38. Paul

    RE:Resistance is Futile

    "It seems to me that every body is forgetting that they aren’t trying to stop end-users ripping the DVD’s"

    Umm yes they are, did you read the article properally??

    "Shall not be designed to descramble scrambled CSS data when the DVD disc containing such CSS data and associated CSS keys is not physically present in the DVD player or DVD drive"

    This means you would not be able to rip the dvd to you hdd/portable device and play from the hdd/portable device without there being a dvd drive in said device.

  39. Anonymous Coward
    Anonymous Coward

    Value for money to consumers, money to artists. Neither happen now.

    I don't buy DVDs any more. I don't buy CDs. I don't have Sky or cable TV.


    Everything you ever need is out there on the internet in a more convenient and cheaper (free) medium. It's multi format, multi device, DRM free, playable without adverts, non skippable propaganda or any other restriction.

    I'd like to pay for what I consume but not to the pigopolists at a highly inflated price.

    A revolution in media is coming. The industry leeches are doing everything they can to prevent it but it will come and we the consumers will eventually benefit from that. Until then I am a "pirate", a "thief" and apparently a "terrorist".

  40. A J Stiles

    Legality in UK

    It's already legal to format-shift in the UK ..... almost. "Innocent until proven guilty" -- you know, the way the law always used to work, pre-Blair -- includes the idea that whatever you are accused of must be proved actually to be a crime.

    "Fair dealing" is a valid defence to a charge of copyright infringement. If you're unlucky enough to get pulled just for, say, making copies of your CDs on cassette to listen in the car, or making backup copies of your DVDs or VHS videos (you need a picture stabiliser -- or a recorder such as certain Philips / Daewoo models for which there is a known hack -- to avoid problems caused by crap in the field blanking interval) then insist on Crown Court.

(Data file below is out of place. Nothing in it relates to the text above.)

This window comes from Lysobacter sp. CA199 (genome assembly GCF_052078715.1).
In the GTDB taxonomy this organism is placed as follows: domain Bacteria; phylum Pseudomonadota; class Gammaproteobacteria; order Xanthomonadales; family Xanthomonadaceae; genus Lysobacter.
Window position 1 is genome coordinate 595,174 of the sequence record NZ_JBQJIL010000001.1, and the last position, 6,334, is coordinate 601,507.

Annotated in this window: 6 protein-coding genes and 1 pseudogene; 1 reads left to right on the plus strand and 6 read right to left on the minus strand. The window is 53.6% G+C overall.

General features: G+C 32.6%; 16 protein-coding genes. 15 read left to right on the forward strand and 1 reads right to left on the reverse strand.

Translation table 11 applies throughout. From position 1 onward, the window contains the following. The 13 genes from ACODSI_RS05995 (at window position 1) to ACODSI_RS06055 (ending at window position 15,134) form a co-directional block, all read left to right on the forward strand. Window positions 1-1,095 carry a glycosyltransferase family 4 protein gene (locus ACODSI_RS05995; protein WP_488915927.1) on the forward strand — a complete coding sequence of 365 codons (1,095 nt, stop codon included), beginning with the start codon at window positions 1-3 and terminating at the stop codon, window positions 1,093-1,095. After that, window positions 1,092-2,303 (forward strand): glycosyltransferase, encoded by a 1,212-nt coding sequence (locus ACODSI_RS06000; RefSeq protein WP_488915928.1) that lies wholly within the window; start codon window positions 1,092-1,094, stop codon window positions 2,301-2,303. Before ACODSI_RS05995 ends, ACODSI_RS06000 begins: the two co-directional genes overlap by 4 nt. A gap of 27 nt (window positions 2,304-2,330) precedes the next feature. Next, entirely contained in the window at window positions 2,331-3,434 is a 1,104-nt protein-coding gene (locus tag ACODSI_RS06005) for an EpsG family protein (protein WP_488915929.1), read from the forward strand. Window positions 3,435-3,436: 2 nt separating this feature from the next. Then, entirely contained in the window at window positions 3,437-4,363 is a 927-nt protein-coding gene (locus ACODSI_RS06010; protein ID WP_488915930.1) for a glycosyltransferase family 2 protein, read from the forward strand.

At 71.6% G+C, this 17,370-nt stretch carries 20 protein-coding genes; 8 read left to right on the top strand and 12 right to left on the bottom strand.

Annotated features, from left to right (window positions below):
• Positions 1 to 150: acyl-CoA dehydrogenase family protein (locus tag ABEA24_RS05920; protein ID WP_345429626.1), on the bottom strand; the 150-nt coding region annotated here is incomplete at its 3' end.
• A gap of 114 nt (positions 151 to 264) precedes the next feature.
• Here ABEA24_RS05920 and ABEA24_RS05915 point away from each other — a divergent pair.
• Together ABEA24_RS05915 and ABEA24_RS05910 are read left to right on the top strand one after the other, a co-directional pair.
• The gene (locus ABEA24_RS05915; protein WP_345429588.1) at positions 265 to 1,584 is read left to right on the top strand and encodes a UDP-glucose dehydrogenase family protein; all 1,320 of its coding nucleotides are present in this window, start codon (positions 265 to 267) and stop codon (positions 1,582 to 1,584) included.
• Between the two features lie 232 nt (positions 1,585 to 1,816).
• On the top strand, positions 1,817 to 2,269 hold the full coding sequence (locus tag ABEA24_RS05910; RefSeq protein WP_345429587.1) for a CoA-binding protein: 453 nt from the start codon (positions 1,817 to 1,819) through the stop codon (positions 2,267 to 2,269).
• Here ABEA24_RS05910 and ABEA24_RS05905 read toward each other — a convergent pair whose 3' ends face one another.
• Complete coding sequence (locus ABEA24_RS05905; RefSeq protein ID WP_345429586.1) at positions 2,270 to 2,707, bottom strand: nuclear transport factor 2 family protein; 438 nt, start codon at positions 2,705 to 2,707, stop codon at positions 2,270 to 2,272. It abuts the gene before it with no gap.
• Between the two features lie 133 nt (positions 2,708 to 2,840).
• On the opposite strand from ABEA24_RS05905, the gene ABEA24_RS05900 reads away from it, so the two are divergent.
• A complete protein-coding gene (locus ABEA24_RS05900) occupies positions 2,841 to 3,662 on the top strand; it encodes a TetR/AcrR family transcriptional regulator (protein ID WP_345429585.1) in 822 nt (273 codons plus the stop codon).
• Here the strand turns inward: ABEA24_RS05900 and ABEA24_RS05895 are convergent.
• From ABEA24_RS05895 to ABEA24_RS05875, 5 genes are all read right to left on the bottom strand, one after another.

They will *never* be able to find twelve people who have never taped an album to listen in the car. You will be acquitted by the jury, and this will set a precedent: whatever you did will be considered Fair Dealing forever after.

    But you won't get as far as court; if you ever get arrested for format-shifting, the evidence will go missing and you will be released without charge. It's not in the interests of the entertainment industry for home taping to be formally legalised. Nor is it in the interests of the police: as long as there's a possibility that it might be illegal, a home-copied tape glimpsed on the passenger seat of a car can be used to get a warrant to search a suspect's home for evidence of a real crime.

  41. SImon Hobson Bronze badge

    Surely ...

    In the UK the licence terms could be challenged in court as 'unfair' as they specifically what I believe is already accepted as fair use. But I guess there aren't enough consumers with the cash to 'go for it' in court against the multi-billion quid bandwagon :-(

  42. Joe Bloggs

    further infringements on our rights

    What is the world coming to when people who pay hard earned money to purchase consumer products are dictated by industry about what can and cannot be done with them?